Since squirrels are fast little devils animals, Pete will not be released from the cage that transports him from his home to the town square.  Thus, he will have no opportunity to see his shadow.  But not to worry.  The town officials have figured out a way for Pete to forecast the weather.  Two signs will be placed, one on the left side and one on the right side of his cage.  One sign will read "yes" and the other sign will read "no."  A designated official will then ask Pete, "Will there be six more weeks of winter?"  Eventually Pete will go toward one side of the cage or the other and that movement will constitute the answer.

Because Pete is so reliable, citizens have been asked to submit "yes or no" questions and a select few will be asked of Pete.  Who knows?  Pete might even tell us who will be the next President.  But I'm going to vote anyway.

Pisgah Pete at last year's gathering
(photo from the local newspaper)

There is no way Pete could see his shadow today.  We still have lingering snow on the ground and much warmer temperatures.  That combination makes for a very foggy day.  And we're expecting rain tomorrow so I don't think he will see a shadow even if that were his preferred prognostication method.

*Famous white squirrels
Florida, 1949.  A carnival truck carrying animals overturns in the town of Madison.  A nearby resident rubs his eyes in disbelief when he glimpses two white squirrels in his pecan grove.  He is impressed by them and thinks they must be albino so he captures them.  He is surprised to find that their eyes are black.  They are not albino at all.  The man gives the squirrels away to a friend.

Here comes the Brevard connection.  The friend had relatives in Brevard and decided the cute little white squirrels would make a nice gift for his niece.  So he brought the squirrels to NC and gave them to his niece.  The niece named the squirrels "SnowBall" and "Frisky."  She loved the squirrels and was disappointed they did not mate.  She kept them for a couple of years and then married and moved away from home.  She did not take the squirrels with her.

Eventually one of the squirrels escaped from the enclosure and ran into the woods.  Fearing the loneliness of the remaining squirrel, her uncle gave the squirrel its freedom.  Released from captivity Frisky and Snowball met up with the native gray squirrels and, as squirrels are wont to do, created many little baby squirrels.  A surprising number of the newly birthed white squirrels began appearing all over the town.  The white squirrels so endeared themselves to the citizens of Brevard that the City Council passed a protection ordinance in 1986.  The ordinance established the city limits of Brevard as a white squirrel sanctuary and made it illegal hunt, kill, trap or otherwise capture any white squirrel within the city.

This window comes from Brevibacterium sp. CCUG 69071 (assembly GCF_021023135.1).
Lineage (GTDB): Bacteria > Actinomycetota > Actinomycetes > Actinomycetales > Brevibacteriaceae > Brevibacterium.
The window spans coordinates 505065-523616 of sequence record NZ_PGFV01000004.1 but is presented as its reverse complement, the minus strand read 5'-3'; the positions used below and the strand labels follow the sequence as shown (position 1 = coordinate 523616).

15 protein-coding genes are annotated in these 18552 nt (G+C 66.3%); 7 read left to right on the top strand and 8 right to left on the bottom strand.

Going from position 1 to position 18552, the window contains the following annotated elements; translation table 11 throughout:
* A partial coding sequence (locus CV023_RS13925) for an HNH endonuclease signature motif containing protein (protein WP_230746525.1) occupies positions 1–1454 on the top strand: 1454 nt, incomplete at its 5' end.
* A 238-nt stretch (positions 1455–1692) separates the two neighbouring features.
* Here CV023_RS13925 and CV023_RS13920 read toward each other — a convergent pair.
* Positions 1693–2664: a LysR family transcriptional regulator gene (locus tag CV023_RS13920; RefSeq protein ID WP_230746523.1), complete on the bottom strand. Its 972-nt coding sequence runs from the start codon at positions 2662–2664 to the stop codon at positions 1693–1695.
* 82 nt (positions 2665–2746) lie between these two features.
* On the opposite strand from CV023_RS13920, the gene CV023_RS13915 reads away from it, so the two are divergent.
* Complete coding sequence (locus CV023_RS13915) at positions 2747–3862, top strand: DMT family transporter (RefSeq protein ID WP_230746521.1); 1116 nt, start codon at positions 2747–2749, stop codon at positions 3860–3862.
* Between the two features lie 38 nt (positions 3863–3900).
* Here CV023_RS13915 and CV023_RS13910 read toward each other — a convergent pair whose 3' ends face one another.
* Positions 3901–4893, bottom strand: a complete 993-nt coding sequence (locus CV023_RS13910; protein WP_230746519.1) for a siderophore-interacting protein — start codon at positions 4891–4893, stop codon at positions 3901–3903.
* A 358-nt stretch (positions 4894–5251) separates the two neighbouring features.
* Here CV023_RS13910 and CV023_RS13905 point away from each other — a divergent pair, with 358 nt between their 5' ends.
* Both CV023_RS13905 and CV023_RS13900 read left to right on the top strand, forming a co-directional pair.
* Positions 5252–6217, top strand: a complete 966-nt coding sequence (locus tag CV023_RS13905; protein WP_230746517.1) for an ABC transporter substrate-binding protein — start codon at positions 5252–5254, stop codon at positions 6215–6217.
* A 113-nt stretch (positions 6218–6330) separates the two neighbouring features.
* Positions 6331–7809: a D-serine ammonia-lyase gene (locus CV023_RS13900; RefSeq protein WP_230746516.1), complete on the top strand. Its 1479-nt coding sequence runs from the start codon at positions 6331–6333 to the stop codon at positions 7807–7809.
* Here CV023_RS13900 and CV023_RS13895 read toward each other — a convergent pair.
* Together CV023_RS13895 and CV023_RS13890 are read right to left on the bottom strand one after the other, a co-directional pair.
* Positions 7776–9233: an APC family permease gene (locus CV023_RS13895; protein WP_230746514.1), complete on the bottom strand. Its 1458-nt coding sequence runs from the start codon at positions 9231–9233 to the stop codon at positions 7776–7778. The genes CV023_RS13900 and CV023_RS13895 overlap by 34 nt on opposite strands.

The squirrels have prospered and at last count, (yes there is an annual count of white squirrels) the white squirrels made up 45% of the squirrel population within the city.  The squirrels have expanded their territory and we occasionally find them here, more than 10 miles up the mountain from Brevard.  In fact, we have seen them in our woods.  They tend not to stay around our house, but some adoring neighbors actually feed squirrels so we will likely see more of them.  We don't even need any ordinance to protect them.  Our community protects all wildlife of any kind.

I snapped this shot of a white squirrel right in our own back yard.
Don't be deceived by its looks.  It's still a tree rat just like its gray kin.

So go ahead and watch your own groundhog or videos of famous Punxsutawney Phil.  Around here folks will be watching Pisgah Pete, the Brevard white squirrel make his prediction.  Any of them will take you away from the Iowa caucus results for a brief instant.